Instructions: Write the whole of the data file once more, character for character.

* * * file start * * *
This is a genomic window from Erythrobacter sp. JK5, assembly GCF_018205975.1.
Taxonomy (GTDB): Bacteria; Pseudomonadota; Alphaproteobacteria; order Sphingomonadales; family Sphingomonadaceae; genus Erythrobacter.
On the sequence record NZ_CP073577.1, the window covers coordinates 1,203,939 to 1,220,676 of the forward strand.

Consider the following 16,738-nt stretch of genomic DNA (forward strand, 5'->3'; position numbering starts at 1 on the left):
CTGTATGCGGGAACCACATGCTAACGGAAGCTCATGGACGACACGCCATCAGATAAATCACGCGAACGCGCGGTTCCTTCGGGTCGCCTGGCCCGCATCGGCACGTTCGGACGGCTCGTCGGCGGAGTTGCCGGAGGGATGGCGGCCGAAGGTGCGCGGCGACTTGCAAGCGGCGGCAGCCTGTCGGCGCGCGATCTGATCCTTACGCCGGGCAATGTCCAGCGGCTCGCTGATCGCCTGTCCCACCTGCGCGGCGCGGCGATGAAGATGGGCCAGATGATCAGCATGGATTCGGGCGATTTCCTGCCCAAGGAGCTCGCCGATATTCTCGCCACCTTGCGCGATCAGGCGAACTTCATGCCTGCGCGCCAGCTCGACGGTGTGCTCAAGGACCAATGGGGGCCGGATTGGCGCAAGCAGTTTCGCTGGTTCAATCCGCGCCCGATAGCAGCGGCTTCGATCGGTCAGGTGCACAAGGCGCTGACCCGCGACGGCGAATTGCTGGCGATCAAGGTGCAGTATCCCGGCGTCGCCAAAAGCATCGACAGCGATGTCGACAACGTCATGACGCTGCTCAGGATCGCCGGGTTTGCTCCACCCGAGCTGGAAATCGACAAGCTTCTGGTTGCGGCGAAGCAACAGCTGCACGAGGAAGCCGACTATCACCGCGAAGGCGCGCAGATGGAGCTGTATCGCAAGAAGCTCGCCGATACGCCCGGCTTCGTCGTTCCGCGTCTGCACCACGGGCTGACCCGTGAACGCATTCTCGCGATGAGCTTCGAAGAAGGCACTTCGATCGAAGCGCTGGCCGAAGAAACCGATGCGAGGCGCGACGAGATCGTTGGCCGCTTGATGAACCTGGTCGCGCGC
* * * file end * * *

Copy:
This is a genomic window from Erythrobacter sp. JK5, assembly GCF_018205975.1.
Taxonomy (GTDB): Bacteria; Pseudomonadota; Alphaproteobacteria; order Sphingomonadales; family Sphingomonadaceae; genus Erythrobacter.
On the sequence record NZ_CP073577.1, the window covers coordinates 1,203,939 to 1,220,676 of the forward strand.

Consider the following 16,738-nt stretch of genomic DNA (forward strand, 5'->3'; position numbering starts at 1 on the left):
CTGTATGCGGGAACCACATGCTAACGGAAGCTCATGGACGACACGCCATCAGATAAATCACGCGAACGCGCGGTTCCTTCGGGTCGCCTGGCCCGCATCGGCACGTTCGGACGGCTCGTCGGCGGAGTTGCCGGAGGGATGGCGGCCGAAGGTGCGCGGCGACTTGCAAGCGGCGGCAGCCTGTCGGCGCGCGATCTGATCCTTACGCCGGGCAATGTCCAGCGGCTCGCTGATCGCCTGTCCCACCTGCGCGGCGCGGCGATGAAGATGGGCCAGATGATCAGCATGGATTCGGGCGATTTCCTGCCCAAGGAGCTCGCCGATATTCTCGCCACCTTGCGCGATCAGGCGAACTTCATGCCTGCGCGCCAGCTCGACGGTGTGCTCAAGGACCAATGGGGGCCGGATTGGCGCAAGCAGTTTCGCTGGTTCAATCCGCGCCCGATAGCAGCGGCTTCGATCGGTCAGGTGCACAAGGCGCTGACCCGCGACGGCGAATTGCTGGCGATCAAGGTGCAGTATCCCGGCGTCGCCAAAAGCATCGACAGCGATGTCGACAACGTCATGACGCTGCTCAGGATCGCCGGGTTTGCTCCACCCGAGCTGGAAATCGACAAGCTTCTGGTTGCGGCGAAGCAACAGCTGCACGAGGAAGCCGACTATCACCGCGAAGGCGCGCAGATGGAGCTGTATCGCAAGAAGCTCGCCGATACGCCCGGCTTCGTCGTTCCGCGTCTGCACCACGGGCTGACCCGTGAACGCATTCTCGCGATGAGCTTCGAAGAAGGCACTTCGATCGAAGCGCTGGCCGAAGAAACCGATGCGAGGCGCGACGAGATCGTTGGCCGCTTGATGAACCTGGTCGCGCGC